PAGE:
Breaking News
More () »

Local couple reunited after COVID-19 restrictions eased in Ohio assisted living homes

Married for 64 years, but separated since March by lock down, the Lovejoys live up to their name.

STRONGSVILLE, Ohio — It’s a love story three months in the making, but produced over 64 years in time.

And, naturally, the couple’s name is Lovejoy.

Together, they raised four children in Northeast Ohio. Inseparable, until a global pandemic tore them apart in March.

“Been my girlfriend a long time,” Denver Lovejoy said. “Only one I ever had.”

On Monday, the love-struck couple finally embraced.

“It’s probably been worse on me than it has been on him,” said Bertie Lovejoy.

Her husband, Denver, has dementia. It’s why he’s living at Kemper House in Strongsville. In early March, as the COVID-19 pandemic spread worldwide, Ohio’s nursing homes and long-term care facilities went into lockdown. The elderly are among the hardest hit demographics.

As a result, in-person visitations ended. Phone calls replaced hugs.

On May 28, Gov. Mike DeWine announced the state was easing restrictions at assisted living facilities and intermediate care centers, allowing outdoor-only visits. Monday was the first day families could visit.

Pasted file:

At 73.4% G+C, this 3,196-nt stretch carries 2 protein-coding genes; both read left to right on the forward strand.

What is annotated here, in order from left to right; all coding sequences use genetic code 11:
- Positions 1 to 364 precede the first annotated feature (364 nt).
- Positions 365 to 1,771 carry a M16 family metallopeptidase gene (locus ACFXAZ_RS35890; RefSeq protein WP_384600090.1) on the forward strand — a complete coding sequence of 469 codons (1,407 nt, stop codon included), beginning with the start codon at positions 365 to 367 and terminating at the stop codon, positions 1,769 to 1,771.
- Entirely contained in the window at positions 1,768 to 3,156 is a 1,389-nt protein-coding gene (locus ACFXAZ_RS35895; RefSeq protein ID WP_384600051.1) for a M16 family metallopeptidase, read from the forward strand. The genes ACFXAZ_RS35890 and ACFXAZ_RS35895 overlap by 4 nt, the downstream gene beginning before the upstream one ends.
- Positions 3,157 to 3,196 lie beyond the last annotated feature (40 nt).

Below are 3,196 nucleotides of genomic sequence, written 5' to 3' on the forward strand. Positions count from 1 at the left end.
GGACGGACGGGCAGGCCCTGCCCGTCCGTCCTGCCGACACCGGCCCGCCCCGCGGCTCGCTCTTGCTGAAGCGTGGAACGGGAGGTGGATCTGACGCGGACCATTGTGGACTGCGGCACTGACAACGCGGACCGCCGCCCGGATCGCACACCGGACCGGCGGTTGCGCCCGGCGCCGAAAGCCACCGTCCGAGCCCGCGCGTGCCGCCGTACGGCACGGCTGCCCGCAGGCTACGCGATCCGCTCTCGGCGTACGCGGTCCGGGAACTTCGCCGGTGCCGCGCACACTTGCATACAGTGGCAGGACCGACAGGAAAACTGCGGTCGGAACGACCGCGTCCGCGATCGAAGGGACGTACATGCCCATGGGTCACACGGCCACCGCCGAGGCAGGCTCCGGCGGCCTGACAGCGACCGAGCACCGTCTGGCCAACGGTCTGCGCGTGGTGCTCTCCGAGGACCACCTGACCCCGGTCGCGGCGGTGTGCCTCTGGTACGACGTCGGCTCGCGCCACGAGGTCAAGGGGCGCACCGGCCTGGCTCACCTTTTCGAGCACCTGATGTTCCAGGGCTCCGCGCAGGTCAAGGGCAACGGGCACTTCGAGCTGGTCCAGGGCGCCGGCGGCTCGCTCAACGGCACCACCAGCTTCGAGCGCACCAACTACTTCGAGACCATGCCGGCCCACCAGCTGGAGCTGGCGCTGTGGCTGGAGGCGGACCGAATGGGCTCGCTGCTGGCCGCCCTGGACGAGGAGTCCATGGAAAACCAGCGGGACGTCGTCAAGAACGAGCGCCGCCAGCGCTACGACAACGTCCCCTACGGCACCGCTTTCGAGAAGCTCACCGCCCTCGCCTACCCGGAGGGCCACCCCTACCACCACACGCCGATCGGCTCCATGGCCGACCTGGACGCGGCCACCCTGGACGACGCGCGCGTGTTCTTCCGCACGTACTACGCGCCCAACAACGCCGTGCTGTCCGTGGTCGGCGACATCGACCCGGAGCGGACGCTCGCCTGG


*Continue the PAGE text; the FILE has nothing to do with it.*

Nursing homes, where the sickest patients live, and where a majority of deaths have taken place, remain under tight restrictions with no end in sight.

Assisted living facilities are still required to follow many mandates to ensure the virus remains at bay.

Visitations are limited, temperature checks are required, and residents and families are appraised of the risks. Masks are required and other restrictions may be put in place at the discretion of the facility.

According to the governor’s press office: The decision was made while considering requests from families and residents and considering the impact on the quality of life a prolonged loss of connection can have on an individual.

“We will continue to examine, monitor, and adjust as we carefully and thoughtfully lift restrictions on visitation," said DeWine. "The well-being of our residents has been, and remains, central to our decision-making.”

For Bertie Lovejoy, the 30-minute visit was memorable and sealed with a kiss.

“It’s good. It’s when you can’t be together makes it more difficult,” she said.

More from Rachel Polansky and Phil Trexler:

Before You Leave, Check This Out